Concession scanning services at ports, SIFAX Group tells FG
A mobile scanner at Apapa Port, Lagos.
The SIFAX Group, an indigenous multinational corporation with diverse interests in maritime, aviation, haulage & logistics, oil and gas and hospitality, has made a strong case to the Federal Government to concession the scanning service at all the country’s seaports in order to enhance efficiency
Recall that following the expiration of the Build, Own, Operate and Transfer BOOT, Destination Inspection DI contract between the Federal Government and the four service providers in 2013, the Nigeria Customs Service had taken over the DI scheme, which encompasses the scanning services at the air, seaports and land borders.
But most of the scanners had broken down due to poor maintenance, thus making the service to resort to 100 per cent physical examination of cargo with the attendant delays and additional cost on cargo owners.
Executive Director, SIFAX Haulage & Logistics Limited, Major Henry Ajetunmobi rtd. made the call while speaking at the Nigerian-British Chamber of Commerce’s Advocacy Roundtable on the theme, “The Role of Concessions in Fixing the Transportation Sector”.
He said there was a need for the government to deepen the involvement of the private sector in the country’s transportation industry in order to improve the level of efficiency in the sector.
Using the case study of the port concession, which has been adjudged as a huge success, as a strong argument point, Ajetunmobi said concessioning remains the most practicable options available to the Federal Government in its bid to address the debilitating infrastructural challenge in the industry.
“The current economic reality makes it clear to all that the Federal Government cannot solely address the infrastructural deficit in the country’s transportation sector. This deficit has negatively affected service delivery and ultimately, its contribution to the economy. This is the right time for the government to concession critical infrastructure in the sector, especially at the seaports”.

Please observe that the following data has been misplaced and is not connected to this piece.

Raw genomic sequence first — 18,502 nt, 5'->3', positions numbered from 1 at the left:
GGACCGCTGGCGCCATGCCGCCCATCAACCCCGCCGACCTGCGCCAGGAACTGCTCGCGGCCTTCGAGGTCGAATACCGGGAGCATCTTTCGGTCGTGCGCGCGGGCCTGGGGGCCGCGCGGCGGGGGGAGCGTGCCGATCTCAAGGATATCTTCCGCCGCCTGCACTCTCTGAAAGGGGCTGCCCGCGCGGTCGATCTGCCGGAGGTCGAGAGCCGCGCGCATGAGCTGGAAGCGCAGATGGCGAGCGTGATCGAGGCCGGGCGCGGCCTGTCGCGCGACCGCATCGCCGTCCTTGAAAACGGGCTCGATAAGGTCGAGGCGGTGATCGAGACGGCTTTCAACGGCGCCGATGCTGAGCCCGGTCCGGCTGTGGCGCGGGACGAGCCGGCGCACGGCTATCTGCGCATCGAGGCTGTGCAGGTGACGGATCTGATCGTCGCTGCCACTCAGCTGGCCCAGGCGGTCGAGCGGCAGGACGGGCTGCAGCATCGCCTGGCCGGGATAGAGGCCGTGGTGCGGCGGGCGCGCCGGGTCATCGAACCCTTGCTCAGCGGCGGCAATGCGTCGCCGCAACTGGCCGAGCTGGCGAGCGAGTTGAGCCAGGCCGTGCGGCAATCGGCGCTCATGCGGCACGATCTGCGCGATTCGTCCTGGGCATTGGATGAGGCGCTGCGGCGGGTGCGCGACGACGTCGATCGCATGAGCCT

“Of utmost importance is the scanning service. Most scanners at the ports are either completely broken down or functioning well below installed capacity. This situation has subjected the Nigerian Customs Service and other agencies to a hundred percent examination of cargoes, which does only wastes time but also more favourable to the smugglers, too. We have waited anxiously for the scanners and it is not forthcoming. I want the government to consider concessioning the scanning service to investors as this will really make the port reform system more efficient”, he said..
Under the DI contract, the service providers were to provide Computerised Risk Management System and scanning services for all imports into the country at the air, seaports and land borders as well as train officer of the Customs to take over the scheme at the end of the contract.
The service had experienced severe hitches in the first few months of the takeover contract, as it was marred by irregularities, which led to the discovery of more than 99, 000 pieces of unprocessed Risk Assessment Report RAR documents issued by the service providers were trapped within the system, as they could not be realigned with the Pre-Arrival Assessment Report PAAR regime of Customs..